NASA said its new Transiting Exoplanet Survey Satellite space telescope has discovered its smallest exoplanet so far, a strange world that is about 80 percent the size of the earth and could help "unlock" the secrets of how the blue planet became habitable.
Known as L 98-59b, the new exoplanet in the star system L 98-59 is 35 light years away from our solar system. Two other worlds were also discovered around the L 98-59 star by Transiting Exoplanet Survey Satellite or TESS for short, almost doubling the number of small exoplanets discovered so far.
"The discovery is a great technical and scientific accomplishment for TESS," said Veselin Kostov, an astrophysicist at NASA's Goddard Space Flight Center and the study's lead author, in a statement. "For atmospheric studies of small planets, you need short circuits around bright stars, but such planets are difficult to detect. This system has the potential for fascinating future studies."
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The discovery of L 98-59b and the other two planets was published in The Astronomical Journal.
The other two exoplanets, known as L 98-59c and L 98-59d, are approx. 1.4 and 1.6 times the size of the earth. All three were discovered when TESS mocked their shadows past the star, causing "periodic dips in the star's brightness."
The smallest exoplanet ever discovered is Kepler-37b, which is approx. one fifth of the lunar size.
L 98-59b orbits the star every 2.25 days and receives almost 22 times the amount of energy the earth does from its Sun. L 98-59c circles every 3.7 days, and L 98-59d passes its star once every 7.5 days.
Unfortunately, none of these exoplanets are within the star's "habitable zone" that eliminates the possibility of liquid water on them. However, not all hope is lost when it comes to the possibility of supporting life.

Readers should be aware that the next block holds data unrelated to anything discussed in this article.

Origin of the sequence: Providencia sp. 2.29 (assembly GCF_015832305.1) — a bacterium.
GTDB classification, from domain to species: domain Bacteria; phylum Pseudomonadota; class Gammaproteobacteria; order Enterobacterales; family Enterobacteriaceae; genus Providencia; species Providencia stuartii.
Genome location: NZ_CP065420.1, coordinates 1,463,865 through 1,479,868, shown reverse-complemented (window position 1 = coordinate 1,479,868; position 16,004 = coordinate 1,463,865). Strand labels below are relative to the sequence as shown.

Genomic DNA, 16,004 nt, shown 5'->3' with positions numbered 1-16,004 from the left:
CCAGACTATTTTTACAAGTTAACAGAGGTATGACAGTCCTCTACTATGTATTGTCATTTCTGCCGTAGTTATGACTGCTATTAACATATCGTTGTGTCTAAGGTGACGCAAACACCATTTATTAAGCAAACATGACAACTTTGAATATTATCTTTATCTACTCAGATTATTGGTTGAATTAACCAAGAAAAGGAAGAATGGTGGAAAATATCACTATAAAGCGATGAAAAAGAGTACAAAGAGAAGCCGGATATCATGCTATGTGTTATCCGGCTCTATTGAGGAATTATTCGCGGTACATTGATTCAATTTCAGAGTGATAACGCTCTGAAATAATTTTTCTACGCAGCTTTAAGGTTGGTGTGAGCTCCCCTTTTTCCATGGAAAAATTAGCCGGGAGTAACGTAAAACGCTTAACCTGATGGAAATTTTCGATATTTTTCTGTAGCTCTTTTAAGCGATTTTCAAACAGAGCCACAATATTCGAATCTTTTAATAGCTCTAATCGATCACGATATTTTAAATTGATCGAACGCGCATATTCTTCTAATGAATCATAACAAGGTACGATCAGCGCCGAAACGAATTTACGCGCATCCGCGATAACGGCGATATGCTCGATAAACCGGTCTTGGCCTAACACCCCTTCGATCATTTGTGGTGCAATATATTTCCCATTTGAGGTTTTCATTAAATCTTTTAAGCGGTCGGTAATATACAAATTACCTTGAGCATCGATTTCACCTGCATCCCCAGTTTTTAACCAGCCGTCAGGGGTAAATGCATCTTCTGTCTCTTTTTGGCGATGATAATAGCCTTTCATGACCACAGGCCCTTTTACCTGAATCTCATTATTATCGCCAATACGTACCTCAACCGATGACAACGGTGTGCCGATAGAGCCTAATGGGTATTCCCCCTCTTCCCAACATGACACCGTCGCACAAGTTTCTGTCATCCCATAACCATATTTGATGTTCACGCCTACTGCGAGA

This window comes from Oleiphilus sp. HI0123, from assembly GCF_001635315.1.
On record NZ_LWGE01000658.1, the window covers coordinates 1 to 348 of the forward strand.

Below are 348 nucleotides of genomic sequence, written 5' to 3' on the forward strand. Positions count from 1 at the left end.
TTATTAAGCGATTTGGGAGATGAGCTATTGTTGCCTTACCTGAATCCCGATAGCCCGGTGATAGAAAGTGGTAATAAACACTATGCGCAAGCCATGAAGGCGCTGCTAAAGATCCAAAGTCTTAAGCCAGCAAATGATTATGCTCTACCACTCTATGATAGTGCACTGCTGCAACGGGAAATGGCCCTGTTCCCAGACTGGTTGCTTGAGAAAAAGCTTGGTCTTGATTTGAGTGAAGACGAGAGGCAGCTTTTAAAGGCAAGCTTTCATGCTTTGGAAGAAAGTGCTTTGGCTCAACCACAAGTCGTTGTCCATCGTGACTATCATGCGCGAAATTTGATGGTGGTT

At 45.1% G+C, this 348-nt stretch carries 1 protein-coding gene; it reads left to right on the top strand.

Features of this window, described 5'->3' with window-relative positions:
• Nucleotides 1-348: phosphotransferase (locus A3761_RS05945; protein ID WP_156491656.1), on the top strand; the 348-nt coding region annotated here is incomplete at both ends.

All three exoplanets occupy the so-called Venus zone, which NASA describes as distance "where a planet with a first earth-like atmosphere could experience a running greenhouse effect that transforms it into a Venus-like atmosphere." It is possible L 98-59d can similar to Venus, which is very rocky, or Neptune, which has a "small rock core cocooned under a deep atmosphere."
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Joshua Schlieder, a co-author of the study and an astrophysicist at NASA Goddard, said that not all planets that orbit the stars are identical and highlights the differences between Earth and Venus.
"We still have many questions as to why the Earth became habitable and Venus not," says Schlieder. If we can find and study similar examples of other stars like L 98-59, we can potentially unlock some of these secrets. "
TESS, which cost $ 200 million and was launched in April 2018 aboard a SpaceX Falcon 9-rocket, replaced the Kepler telescope, which began to work in the latter half of last year and eventually retired in October 2018.
In total, Kepler was responsible for the discovery of more than 2, 600 exoplanets, including 18 terrestrial exoplanets
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